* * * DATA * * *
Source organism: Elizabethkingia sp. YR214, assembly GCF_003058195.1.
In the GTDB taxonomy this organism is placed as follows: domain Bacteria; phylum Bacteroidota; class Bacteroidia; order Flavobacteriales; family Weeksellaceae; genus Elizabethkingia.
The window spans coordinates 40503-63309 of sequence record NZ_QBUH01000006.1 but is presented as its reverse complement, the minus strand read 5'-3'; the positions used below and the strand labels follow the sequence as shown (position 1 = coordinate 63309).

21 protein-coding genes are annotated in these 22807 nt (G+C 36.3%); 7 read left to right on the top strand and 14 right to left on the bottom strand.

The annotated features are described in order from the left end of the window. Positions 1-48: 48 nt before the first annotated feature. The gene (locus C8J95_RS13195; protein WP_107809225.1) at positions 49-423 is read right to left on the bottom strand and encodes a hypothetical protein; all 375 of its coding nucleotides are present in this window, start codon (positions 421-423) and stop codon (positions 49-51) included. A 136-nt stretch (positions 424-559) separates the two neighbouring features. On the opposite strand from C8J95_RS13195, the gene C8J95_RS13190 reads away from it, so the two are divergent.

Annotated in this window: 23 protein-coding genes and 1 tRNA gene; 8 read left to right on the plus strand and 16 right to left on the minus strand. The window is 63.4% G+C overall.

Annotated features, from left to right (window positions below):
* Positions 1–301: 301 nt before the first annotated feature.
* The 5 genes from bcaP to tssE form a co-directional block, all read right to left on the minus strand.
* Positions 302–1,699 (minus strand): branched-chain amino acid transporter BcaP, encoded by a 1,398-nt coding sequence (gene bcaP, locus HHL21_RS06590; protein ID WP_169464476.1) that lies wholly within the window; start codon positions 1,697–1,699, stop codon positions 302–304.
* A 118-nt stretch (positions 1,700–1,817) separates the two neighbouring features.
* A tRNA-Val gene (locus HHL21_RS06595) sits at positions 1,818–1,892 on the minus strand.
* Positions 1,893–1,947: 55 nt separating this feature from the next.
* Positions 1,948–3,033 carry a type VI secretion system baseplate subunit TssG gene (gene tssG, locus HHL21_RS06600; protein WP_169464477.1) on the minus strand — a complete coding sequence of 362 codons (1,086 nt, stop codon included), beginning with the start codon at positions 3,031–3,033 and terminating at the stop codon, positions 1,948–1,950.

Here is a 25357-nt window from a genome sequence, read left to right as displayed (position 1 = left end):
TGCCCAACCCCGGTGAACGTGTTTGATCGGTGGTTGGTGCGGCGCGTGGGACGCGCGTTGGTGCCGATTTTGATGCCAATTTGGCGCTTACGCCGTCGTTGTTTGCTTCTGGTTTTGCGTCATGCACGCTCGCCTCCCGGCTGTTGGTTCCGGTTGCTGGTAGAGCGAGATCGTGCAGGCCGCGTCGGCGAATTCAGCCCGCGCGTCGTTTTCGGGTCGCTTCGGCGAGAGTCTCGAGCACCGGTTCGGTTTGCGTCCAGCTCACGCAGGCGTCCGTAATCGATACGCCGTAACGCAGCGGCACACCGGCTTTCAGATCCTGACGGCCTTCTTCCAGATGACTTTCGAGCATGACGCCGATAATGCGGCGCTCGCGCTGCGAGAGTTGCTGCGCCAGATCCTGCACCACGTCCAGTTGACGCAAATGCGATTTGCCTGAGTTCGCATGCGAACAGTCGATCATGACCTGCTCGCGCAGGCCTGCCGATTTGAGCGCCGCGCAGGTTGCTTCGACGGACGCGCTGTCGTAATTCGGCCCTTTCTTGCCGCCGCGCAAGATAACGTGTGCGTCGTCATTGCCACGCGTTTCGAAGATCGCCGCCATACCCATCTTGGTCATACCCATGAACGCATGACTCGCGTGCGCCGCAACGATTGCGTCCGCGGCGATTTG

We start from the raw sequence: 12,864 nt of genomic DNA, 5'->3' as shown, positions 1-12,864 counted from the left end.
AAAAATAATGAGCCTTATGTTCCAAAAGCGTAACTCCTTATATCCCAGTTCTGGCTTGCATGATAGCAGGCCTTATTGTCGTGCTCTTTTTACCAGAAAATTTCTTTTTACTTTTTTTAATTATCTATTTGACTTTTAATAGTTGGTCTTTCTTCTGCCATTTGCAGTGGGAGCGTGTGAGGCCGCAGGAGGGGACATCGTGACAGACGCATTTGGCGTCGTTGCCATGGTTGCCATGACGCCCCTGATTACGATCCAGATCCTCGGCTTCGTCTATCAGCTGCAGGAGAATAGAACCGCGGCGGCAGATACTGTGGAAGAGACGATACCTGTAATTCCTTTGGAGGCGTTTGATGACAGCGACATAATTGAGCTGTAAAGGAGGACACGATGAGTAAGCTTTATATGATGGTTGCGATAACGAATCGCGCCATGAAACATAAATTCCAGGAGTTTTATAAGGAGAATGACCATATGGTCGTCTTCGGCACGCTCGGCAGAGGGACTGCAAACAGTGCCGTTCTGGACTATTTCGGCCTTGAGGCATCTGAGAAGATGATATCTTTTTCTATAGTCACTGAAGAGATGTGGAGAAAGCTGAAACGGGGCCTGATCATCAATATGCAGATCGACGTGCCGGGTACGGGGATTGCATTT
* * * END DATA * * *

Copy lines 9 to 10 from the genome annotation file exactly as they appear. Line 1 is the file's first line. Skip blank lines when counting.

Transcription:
* The 5 genes from bcaP to tssE form a co-directional block, all read right to left on the minus strand.
* Positions 302–1,699 (minus strand): branched-chain amino acid transporter BcaP, encoded by a 1,398-nt coding sequence (gene bcaP, locus HHL21_RS06590; protein ID WP_169464476.1) that lies wholly within the window; start codon positions 1,697–1,699, stop codon positions 302–304.